Thursday, August 25, 2011

Second guessing testing

My wife Tamara and I are expecting our second child. She is currently twenty weeks, and needless to say we are ecstatic.

We waited to share this happy news until after a very successful appointment with the doctor when she was fourteen weeks. It was during this appointment that I was fascinated by how the good doctor took my wife's blood pressure.

Here's how it went down:

Going into this appointment, Tamara and I were incredibly nervous. Without going into details, we've experienced some difficulty conceiving our second pregnancy, so this appointment was weighing heavily on both of us.

After exchanging pleasantries, the doctor took Tamara's blood pressure. As he read his instruments, he asked jokingly, "Did you run up four flights of stairs to get here?" Tamara's blood pressure was all the analytical evidence he needed to confirm our collective anxiety.

Once he applied the Doppler, we heard what we had come for -- babies heart was thumping away. Together, Tamara and I shed tears of joy -- along with the heart piercing anxiety that had us so uneasy.

As we wrapped up our appointment, the doctor stood to see us to the door, but suddenly stopped as if he had forgotten something. He reached for his blood pressure pump and said, "Let's check that blood pressure again".

After re-testing Tamara's blood pressure he smiled and said, "That's better. Now that's the one I can put in your chart." The effects of receiving the precious news of our new baby's healthy heart beat had a profound effect.


I fear too many teachers have become slaves to their grade-books. I fear too many educators and parents have been fooled into believing that testsandgrades are innately objective. Too many of us have forgetten that testsandgrades are a technology, and like all technologies they are fallible. Too many of us have forgotten that like all technologies, testsandgrades are utterly useless without a qualified human being's supervision.

I guess the doctor could have blamed my wife for her anxiety. I guess he could have held her accountable (read: punish) for her heightened blood pressure, but this hardly aligns itself with our ultimate goals for assessment. Because assessment should be about reporting accurately and honestly, it can never be used as a carrot or a stick.

Our testing tools are not a professional's opinion by proxy, rather they are tools that professionals use to develop an opinion. And yet some professionals have resigned themselves to nothing more than agents of the tests. As professionals shape their testing tools, we must remain acutely aware that those testing tools tend to shape us.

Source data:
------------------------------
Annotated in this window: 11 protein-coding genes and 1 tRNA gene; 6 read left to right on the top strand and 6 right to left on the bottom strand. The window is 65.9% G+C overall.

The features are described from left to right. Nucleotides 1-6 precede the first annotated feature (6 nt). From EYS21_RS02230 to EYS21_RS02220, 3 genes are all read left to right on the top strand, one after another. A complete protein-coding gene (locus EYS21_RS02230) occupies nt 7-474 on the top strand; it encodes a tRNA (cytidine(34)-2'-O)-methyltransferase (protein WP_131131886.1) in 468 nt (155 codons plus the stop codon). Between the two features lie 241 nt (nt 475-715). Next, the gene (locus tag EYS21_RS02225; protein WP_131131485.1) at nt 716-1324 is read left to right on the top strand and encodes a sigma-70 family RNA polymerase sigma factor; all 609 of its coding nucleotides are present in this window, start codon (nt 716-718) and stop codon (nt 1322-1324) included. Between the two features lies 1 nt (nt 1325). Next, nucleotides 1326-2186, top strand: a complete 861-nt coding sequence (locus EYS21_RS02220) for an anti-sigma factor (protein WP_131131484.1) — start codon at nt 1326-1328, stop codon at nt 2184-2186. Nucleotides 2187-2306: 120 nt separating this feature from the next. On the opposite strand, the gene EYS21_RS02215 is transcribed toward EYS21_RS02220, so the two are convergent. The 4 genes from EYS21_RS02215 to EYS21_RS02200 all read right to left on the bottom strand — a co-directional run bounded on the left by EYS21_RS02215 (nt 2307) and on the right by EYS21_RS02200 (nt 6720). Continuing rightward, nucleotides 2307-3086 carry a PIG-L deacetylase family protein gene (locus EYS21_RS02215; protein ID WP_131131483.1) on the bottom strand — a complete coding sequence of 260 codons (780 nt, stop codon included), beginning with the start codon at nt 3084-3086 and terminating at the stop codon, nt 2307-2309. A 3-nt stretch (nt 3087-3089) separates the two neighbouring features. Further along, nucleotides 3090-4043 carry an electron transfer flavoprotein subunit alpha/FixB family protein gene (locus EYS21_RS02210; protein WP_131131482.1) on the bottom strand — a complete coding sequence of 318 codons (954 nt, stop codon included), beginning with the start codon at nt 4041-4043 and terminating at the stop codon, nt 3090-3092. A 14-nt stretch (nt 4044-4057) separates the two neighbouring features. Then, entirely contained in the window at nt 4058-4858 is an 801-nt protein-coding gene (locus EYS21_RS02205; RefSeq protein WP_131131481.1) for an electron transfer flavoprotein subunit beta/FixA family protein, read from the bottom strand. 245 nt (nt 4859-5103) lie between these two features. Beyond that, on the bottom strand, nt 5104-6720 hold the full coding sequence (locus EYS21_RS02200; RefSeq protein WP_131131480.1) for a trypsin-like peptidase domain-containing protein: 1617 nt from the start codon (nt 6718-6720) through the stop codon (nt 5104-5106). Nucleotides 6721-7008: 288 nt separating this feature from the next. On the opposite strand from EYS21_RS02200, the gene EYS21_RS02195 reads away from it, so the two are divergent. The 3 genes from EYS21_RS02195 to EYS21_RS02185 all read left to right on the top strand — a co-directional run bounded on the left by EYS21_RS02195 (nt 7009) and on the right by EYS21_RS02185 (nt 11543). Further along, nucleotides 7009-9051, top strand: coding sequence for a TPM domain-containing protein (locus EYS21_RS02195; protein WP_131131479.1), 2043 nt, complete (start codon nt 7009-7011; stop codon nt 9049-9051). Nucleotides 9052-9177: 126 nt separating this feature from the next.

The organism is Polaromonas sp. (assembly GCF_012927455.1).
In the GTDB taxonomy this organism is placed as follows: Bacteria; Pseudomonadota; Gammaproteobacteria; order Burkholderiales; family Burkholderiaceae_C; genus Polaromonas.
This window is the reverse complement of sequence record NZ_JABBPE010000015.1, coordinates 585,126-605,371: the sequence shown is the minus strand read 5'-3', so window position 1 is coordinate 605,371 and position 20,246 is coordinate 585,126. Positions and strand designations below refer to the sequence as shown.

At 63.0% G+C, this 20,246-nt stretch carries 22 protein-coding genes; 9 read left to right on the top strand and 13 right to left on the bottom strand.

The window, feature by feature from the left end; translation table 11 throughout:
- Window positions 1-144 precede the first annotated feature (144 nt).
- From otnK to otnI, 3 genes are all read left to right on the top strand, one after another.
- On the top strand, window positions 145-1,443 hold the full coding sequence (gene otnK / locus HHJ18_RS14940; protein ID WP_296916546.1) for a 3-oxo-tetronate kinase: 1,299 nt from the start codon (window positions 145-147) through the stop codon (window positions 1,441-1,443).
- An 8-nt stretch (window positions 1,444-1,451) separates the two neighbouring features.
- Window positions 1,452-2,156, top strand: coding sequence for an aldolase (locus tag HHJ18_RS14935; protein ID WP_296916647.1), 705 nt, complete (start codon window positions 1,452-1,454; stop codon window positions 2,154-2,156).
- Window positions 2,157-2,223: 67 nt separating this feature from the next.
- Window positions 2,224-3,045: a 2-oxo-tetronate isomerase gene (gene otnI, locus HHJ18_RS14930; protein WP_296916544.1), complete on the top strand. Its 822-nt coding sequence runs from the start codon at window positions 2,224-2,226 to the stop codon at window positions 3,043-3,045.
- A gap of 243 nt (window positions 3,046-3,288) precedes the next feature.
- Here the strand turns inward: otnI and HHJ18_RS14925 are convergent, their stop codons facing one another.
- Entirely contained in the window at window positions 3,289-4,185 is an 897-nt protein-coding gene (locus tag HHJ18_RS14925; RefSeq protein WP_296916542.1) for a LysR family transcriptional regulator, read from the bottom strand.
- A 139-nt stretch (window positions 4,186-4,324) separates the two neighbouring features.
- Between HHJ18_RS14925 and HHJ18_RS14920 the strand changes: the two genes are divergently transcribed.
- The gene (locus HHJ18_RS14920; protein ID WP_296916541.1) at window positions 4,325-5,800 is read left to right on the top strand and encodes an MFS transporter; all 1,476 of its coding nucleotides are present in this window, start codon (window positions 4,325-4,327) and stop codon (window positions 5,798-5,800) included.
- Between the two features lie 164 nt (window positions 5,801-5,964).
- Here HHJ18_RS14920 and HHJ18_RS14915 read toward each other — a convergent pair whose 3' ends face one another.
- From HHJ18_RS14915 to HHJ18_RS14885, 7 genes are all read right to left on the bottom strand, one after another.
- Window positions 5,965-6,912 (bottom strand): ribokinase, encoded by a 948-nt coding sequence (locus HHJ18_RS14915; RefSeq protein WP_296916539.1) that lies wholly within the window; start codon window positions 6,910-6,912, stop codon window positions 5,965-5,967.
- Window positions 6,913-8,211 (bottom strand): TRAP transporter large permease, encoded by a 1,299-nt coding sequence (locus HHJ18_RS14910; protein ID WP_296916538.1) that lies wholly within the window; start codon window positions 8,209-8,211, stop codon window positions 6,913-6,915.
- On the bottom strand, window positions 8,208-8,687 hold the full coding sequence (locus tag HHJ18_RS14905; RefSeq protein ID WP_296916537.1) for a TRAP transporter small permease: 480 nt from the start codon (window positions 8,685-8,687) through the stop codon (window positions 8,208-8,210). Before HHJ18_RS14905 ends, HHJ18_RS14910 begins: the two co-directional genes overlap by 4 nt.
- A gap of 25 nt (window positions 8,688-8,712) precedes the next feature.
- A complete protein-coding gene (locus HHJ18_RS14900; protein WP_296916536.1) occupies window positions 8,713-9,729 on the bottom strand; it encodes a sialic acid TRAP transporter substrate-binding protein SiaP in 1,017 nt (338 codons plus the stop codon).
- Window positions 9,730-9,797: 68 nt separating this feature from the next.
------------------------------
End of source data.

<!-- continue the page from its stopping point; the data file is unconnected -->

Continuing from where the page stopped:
Assessment only works well when we remain willing to rethink our initial judgments and accept disconcerting evidence as an opportunity to discover truth. When we are suspicious of our assessments validity or reliability, like our doctor, we should be eager to take another look -- and yet high stakes testing allows for none of this...


  1. Last year, when I presented my grading system (the grid with objectives, student feedback and my feedback) to my principal, he was skeptical. I asked him why we needed grades and he said, "Students need to know exactly what they know and what they don't know." I asked him to ask the students those questions and he came back and said, "More of your students know what they know and are thinking about what they are learning than in grade-based classrooms."

    I wish all administrators were that open-minded.

  2. Thanks for sharing so open and honestly with us, Joe. I appreciate the connection you made between the doctor's professional use of technology and our own profession. Great post!!

  3. Congratulations Joe! That is good news for Tamara and you!
    This was a temperate piece for you, but finally, some of it conveyed what I believe.
    "Assessment only works well when we remain willing to rethink our initial judgments and accept disconcerting evidence as an opportunity to discover truth. When we are suspicious of our assessments validity or reliability, like our doctor, we should be eager to take another look "
    I choose to use testing as a tool to add to the information I have already observed. It is not a judgement. In my head, I combine all that information to find new ways to provide a better learning environment for each student.

  4. Double the value! Thank you for sharing part of your life through this post. Borrowing good practice from outside our own career arena is something that offers a multitude of lessons.


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